Lonchura vana 

Scope: Global
Language: English

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Taxonomy [top]

Kingdom Phylum Class Order Family
Animalia Chordata Aves Passeriformes Estrildidae

Scientific Name: Lonchura vana (Hartert, 1930)
Common Name(s):
English Grey-banded Mannikin, Grey-banded Munia
Taxonomic Source(s): del Hoyo, J., Collar, N.J., Christie, D.A., Elliott, A., Fishpool, L.D.C., Boesman, P. and Kirwan, G.M. 2016. HBW and BirdLife International Illustrated Checklist of the Birds of the World. Volume 2: Passerines. Lynx Edicions and BirdLife International, Barcelona, Spain and Cambridge, UK.
Identification information: 10 cm. Pale-headed munia. Grey head, brownish-grey breast, narrow, grey lower breast-band, rufous-brown belly, dark brown mantle and wings, and pale yellow rump and tail. Similar spp. Other pale-headed munias elsewhere in New Guinea have different pattern to underparts. On Vogelkop, Streak-headed Munia L. tristissima is all dark except for yellowish rump and uppertail-coverts, and inhabits lowland forest edge. Voice High, thin ts ts ts ... Hints Search wet grasslands and different agricultural crops beside Anggi Gigi.

Assessment Information [top]

Red List Category & Criteria: Vulnerable D2 ver 3.1
Year Published: 2016
Date Assessed: 2016-10-01
Assessor(s): BirdLife International
Reviewer(s): Butchart, S. & Symes, A.
Contributor(s): Bishop, K.D., Bostock, N. & Gibbs, D.
Facilitator/Compiler(s): Benstead, P., Gilroy, J., Taylor, J.
This little-known species is only known from one location, qualifying it as Vulnerable. If it proves to be declining, for instance through agricultural conversion of its naturally scarce and fragmented habitat, then it would be reclassified as Critically Endangered, but further research may show it to occur at other sites in this very poorly known area.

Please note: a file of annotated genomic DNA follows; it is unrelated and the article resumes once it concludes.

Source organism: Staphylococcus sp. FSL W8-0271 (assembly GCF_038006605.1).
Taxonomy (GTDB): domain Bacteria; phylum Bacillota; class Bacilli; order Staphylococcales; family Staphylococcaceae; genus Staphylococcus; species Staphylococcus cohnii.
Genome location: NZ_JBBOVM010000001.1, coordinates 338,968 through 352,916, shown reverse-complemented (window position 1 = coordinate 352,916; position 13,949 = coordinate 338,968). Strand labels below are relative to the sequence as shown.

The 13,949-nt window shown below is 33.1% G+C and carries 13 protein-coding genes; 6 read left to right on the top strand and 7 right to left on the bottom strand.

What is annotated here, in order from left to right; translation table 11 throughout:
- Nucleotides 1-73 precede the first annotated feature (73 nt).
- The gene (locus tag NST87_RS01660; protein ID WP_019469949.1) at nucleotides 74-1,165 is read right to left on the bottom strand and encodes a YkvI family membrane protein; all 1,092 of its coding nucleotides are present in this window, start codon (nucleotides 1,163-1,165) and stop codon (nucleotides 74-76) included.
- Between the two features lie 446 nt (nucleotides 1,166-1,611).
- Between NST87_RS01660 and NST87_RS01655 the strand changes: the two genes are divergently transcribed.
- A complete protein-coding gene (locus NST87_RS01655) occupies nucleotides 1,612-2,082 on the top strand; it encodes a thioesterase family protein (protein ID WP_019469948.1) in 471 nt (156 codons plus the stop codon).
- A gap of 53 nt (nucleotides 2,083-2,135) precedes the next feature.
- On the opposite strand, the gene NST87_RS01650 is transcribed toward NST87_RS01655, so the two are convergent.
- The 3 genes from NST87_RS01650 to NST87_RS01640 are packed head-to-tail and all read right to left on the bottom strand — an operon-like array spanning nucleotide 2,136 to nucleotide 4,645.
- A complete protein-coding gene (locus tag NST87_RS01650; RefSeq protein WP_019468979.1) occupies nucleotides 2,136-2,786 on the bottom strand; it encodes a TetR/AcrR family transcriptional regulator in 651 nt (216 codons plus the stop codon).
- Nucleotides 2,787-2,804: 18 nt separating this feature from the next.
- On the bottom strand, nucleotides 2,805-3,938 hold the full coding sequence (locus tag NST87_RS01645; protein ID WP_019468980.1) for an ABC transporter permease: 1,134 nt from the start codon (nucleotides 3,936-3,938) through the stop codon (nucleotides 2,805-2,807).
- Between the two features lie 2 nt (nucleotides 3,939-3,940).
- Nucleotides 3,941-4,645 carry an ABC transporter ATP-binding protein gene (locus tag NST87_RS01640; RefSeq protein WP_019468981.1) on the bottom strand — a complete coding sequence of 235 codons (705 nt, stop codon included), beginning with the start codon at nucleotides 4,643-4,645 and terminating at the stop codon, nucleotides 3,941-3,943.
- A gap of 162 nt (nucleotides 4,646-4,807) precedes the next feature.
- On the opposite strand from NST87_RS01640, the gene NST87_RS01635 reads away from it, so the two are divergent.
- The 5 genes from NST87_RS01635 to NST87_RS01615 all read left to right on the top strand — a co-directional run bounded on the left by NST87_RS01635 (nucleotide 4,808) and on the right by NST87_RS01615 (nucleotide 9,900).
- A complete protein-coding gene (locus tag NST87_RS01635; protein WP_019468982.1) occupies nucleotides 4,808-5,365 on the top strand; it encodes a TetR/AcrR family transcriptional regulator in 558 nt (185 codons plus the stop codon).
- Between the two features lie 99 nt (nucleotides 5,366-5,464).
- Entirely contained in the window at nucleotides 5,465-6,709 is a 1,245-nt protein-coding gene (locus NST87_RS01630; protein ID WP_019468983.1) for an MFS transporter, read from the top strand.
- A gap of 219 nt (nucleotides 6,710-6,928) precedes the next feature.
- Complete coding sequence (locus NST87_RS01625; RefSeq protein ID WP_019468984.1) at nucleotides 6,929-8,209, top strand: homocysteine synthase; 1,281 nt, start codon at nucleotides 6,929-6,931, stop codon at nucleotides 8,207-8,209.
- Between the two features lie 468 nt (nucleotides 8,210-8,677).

Previously published Red List assessments:

Geographic Range [top]

Range Description:Lonchura vana is endemic to the Arfak Mountains in the Vogelkop Peninsula in north-west Papua (formerly Irian Jaya), Indonesia (Hoogerwerf 1971, Beehler et al. 1986). It is poorly known, but could be restricted to a single location - grasslands around the lake Anggi Gigi (D. Gibbs in litt. 2000). Other reports that it occurs elsewhere in the Arfaks, such as the Tamrau Mountains (Hoogerwerf 1971, Beehler et al. 1986) appear to be unsubstantiated, and there are no records from around the neighbouring lake, Anggi Gite. Its possible occurrence elsewhere is limited by the scarcity of its habitat (N. Bostock in litt. 1993, D. Gibbs in litt. 1994). However, the Arfaks have not been well-explored and it may prove to occur elsewhere (K. D. Bishop in litt. 2000).

Countries occurrence:
Additional data:
Continuing decline in area of occupancy (AOO):Unknown
Extreme fluctuations in area of occupancy (AOO):NoEstimated extent of occurrence (EOO) - km2:550
Continuing decline in extent of occurrence (EOO):UnknownExtreme fluctuations in extent of occurrence (EOO):No
Number of Locations:1Continuing decline in number of locations:Unknown